Eating a bacon sandwich is apparently the new 'are you a normal human being' test - and Nigel Farage has failed.
In what appeared to be a direct challenge to Ed Miliband, the Ukip leader was today snapped munching on a swine butty.
Miliband was widely mocked after he was pictured tucking into his breakfast in an undignified manner.
But then Farage's attempt arguably wasn't much better...
The Ukip leader declared his sandwich-eating performance a "6.6" - despite being forced to deny claims from onlooking reporters that he had dripped sauce on his shirt, ITV news reported.
Michael Crick from Channel 4 News added: "He's in danger of losing the Muslim vote and the Jewish vote."
Huge media scrum to watch Nigel Farage eat a bacon butty. I despair. pic.twitter.com/fHB6T1Whx5— Helen Pidd (@helenpidd) October 2, 2014
The Eurosceptic MEP reportedly said he would be "very worried" if the bacon turned out to be Danish, citing "inferior animal husbandry" in the Scandinavian country.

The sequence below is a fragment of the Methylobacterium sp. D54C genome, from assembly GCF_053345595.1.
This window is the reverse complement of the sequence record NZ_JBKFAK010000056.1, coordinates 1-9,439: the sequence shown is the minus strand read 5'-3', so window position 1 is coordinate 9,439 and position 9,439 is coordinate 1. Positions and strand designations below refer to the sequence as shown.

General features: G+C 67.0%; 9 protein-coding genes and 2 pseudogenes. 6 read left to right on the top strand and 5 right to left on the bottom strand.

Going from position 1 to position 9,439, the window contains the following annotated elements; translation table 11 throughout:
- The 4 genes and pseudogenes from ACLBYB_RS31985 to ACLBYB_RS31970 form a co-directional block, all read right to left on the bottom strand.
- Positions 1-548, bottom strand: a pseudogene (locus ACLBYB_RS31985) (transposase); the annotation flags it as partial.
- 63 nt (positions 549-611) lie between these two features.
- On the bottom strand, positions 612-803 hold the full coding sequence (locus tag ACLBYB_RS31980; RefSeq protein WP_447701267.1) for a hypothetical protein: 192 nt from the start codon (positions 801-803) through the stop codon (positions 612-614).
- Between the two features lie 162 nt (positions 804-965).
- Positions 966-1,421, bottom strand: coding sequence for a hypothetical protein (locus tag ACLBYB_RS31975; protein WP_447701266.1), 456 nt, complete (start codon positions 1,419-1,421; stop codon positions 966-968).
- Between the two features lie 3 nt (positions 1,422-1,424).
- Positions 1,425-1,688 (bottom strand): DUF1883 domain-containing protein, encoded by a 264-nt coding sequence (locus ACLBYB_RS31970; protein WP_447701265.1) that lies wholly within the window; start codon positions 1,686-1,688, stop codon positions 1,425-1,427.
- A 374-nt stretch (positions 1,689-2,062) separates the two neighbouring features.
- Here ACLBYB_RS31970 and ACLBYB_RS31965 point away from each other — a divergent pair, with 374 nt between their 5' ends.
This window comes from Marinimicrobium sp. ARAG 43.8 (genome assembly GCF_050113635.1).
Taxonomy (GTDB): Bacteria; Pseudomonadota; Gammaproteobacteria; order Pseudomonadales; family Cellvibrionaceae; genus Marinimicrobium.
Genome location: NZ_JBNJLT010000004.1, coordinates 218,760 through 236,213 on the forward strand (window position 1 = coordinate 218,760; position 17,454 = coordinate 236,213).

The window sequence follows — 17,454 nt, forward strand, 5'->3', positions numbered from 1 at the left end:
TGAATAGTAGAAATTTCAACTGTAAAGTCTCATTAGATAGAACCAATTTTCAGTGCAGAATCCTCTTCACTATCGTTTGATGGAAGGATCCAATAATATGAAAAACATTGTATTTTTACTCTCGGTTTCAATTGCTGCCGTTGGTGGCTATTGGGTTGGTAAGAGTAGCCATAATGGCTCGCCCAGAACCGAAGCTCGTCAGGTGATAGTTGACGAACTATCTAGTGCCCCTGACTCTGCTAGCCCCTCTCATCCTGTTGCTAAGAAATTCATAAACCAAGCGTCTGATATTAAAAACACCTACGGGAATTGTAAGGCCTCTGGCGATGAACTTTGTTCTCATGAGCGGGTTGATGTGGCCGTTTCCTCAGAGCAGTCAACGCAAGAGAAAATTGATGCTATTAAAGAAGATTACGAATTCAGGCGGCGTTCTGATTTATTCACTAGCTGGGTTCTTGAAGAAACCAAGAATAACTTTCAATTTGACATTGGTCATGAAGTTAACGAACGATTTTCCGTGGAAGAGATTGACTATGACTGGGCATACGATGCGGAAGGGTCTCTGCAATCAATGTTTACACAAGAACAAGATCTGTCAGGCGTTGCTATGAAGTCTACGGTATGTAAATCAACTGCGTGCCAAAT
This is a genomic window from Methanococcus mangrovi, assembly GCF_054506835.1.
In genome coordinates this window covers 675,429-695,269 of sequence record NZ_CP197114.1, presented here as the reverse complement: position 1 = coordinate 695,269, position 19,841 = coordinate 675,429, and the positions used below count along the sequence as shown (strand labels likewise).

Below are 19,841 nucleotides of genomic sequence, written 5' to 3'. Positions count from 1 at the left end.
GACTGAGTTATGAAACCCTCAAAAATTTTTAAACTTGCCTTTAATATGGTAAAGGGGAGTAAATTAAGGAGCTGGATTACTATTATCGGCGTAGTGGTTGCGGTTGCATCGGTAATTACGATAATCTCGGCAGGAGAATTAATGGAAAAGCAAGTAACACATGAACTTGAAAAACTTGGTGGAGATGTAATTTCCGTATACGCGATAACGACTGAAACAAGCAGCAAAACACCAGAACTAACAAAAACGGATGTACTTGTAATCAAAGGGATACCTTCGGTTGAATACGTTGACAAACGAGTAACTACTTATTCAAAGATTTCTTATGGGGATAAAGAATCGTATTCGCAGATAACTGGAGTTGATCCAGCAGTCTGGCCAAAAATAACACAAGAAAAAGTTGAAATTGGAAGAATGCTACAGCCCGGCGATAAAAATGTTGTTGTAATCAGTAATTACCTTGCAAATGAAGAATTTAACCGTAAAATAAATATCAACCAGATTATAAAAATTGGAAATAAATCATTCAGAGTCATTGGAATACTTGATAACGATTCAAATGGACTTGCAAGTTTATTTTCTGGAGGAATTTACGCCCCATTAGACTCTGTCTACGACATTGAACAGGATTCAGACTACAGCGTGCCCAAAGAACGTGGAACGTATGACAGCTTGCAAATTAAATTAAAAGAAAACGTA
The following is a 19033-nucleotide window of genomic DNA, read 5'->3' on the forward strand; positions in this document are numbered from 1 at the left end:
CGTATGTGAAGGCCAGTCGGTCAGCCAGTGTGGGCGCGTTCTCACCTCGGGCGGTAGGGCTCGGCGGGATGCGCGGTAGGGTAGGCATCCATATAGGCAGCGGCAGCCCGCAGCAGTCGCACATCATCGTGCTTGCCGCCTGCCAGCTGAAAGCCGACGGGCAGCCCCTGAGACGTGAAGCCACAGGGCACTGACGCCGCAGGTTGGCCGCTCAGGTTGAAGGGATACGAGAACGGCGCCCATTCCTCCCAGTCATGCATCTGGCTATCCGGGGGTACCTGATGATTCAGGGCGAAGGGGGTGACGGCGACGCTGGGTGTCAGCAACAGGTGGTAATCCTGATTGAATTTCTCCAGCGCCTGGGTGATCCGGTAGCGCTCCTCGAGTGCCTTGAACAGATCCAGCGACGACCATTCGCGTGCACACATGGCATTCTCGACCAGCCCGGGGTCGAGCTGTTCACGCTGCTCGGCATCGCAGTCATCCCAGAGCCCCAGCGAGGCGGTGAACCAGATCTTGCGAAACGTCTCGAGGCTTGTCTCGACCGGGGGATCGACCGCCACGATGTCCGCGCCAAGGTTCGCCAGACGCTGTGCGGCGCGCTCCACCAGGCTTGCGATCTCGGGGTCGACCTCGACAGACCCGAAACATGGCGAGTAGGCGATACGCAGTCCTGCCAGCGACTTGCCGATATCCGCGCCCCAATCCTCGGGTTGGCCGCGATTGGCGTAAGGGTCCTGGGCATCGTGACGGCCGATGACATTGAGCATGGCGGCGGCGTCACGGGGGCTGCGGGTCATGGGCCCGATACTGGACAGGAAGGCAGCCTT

Farage, who has been laying into the Labour leader with gusto as of late - having recently branded him an "anorak" - was taking part in a walkabout in the Heywood and Middleton constituency in Greater Manchester, which both party leaders are visiting today ahead of an upcoming by-election.
Nick Clegg also weighed into 'bacon-gate' after being ambushed with a sandwich live on air during his LBC radio show.
"This is very unfair, I don't think anyone looks very elegant," he said at the time. "I thought it was a bit unfair on poor Ed Miliband."
After being attacked left, right and centre in recent months after an unfortunate series of visual gaffes were given enthusiastic coverage by a merciless media, Miliband hit back at his critics in an interview with the Huffington Post UK.
"I think principles do matter more than photos ops," he told Huff Post UK.
"I think if people want somebody who will put good press coverage, good photo ops, before their principles, than David Cameron is clearly that person.
"If they want someone who will put their principles first, who thinks they are more important than photo opportunities, then I am that person. Somebody once said it’s not the bigness of our problems that worries me, it’s the smallness of our politics."